I have recently come across a very interesting blog by Seth Adam Smith titled “Marriage isn’t for you” which raised a highly debated point. Seth stated that “you don’t marry to make yourself happy, you marry to make someone else happy”.
After thinking about it for a while and debating it with some of my friends, I have decided that I am in total agreement with Seth, as this is how I would treat any serious relationship with a person I love. The concept of love goes against the natural human desire of seeing what is in it for you, as it is a concept of giving (of time, affection, consideration and appreciation) to another human being.
The theory goes further to suggest that loving someone for them (rather than just caring for your own needs) achieves 2 things: it makes your partner happy, as you are doing all you can to please them, and it makes them want to reciprocate, which would in turn make you happy. The natural extension of that thinking is that each partner in a loving relationship should want to make the other partner happy and should want to do all that is in their power to achieve it.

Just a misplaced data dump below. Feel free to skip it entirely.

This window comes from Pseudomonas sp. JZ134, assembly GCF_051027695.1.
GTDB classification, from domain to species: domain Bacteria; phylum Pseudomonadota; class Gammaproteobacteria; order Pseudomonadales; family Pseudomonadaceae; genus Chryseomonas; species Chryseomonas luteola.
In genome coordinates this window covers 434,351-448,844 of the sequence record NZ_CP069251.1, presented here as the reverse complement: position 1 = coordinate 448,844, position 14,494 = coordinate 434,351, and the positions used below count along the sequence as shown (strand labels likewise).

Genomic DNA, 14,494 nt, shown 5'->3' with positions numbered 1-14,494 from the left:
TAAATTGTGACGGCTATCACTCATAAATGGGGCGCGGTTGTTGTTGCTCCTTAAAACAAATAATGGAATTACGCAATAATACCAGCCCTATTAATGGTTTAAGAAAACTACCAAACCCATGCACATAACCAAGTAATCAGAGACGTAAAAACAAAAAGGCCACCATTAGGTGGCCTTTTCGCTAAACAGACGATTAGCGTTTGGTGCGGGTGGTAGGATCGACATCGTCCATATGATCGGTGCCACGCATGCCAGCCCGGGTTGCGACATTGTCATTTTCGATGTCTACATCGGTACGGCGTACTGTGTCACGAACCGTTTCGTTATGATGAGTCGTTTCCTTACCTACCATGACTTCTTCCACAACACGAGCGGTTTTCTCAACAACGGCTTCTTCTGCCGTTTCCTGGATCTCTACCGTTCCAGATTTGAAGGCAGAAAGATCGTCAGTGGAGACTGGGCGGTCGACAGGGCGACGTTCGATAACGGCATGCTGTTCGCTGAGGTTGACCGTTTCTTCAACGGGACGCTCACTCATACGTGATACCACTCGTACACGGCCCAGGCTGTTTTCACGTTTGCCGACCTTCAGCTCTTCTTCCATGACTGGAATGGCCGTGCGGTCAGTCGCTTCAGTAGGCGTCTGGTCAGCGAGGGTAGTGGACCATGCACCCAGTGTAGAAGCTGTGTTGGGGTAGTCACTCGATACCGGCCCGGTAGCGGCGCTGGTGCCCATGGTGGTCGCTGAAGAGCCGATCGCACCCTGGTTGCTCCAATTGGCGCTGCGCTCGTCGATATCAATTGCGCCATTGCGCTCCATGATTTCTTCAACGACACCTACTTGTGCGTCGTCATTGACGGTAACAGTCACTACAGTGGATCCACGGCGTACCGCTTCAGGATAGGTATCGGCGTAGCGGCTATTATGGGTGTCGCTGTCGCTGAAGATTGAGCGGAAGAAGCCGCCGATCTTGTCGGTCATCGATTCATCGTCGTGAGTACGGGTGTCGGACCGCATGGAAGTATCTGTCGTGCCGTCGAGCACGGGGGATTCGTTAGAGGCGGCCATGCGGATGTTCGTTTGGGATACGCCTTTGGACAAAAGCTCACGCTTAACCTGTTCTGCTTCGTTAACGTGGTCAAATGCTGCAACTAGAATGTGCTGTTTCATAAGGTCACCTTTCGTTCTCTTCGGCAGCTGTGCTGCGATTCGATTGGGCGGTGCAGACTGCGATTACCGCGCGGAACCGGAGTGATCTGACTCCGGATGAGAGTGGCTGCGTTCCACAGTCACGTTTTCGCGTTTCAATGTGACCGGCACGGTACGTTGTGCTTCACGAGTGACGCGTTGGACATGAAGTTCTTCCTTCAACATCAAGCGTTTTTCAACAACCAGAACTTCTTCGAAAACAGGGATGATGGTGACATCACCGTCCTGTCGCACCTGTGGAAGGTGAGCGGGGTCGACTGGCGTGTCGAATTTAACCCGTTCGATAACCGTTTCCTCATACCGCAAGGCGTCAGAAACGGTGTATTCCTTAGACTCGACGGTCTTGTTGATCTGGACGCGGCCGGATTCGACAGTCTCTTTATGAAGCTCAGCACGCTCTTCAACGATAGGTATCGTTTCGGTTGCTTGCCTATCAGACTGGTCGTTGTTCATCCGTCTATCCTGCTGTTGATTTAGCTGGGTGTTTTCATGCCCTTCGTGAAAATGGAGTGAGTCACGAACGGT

One of the arguments against this particular theory, which I have come across, is that “if you are unhappy in a relationship, you shouldn’t be in it and you should go and look somewhere else”. The whole principle of this statement seems flawed, as if your partner is only looking out for their own interests, then how could they possibly make you happy or expect that you would be able to be happy in a relationship with them? In the words of Oscar Wilde: “selfishness is not living as one wishes to live, it is asking others to live as one wishes to live.” Whereas, the concept of love has been described as: “you can give without loving, but you cannot love without giving.”
Good relationships are all about achieving that golden mix of giving and receiving between the partners. If you are in a relationship and you have no desire to do anything for your partner, only wanting to do what suits you, and somehow expecting that your partner should be happy with this scenario, you may be kidding yourself to think that your relationship will last. By being selfish, you are not in any way catering for your partner’s needs (as the only needs in your consideration are your own) and thus you doom your relationship for failure sooner or later.
After careful consideration, I have concluded (for myself) that adopting a selfish attitude is mutually exclusive with the concept of love and being able to sustain a long-lasting relationship with another person. Your partner can only be happy in a relationship with you if you actually take positive steps in trying to make them happy, especially if they uphold their end of the bargain.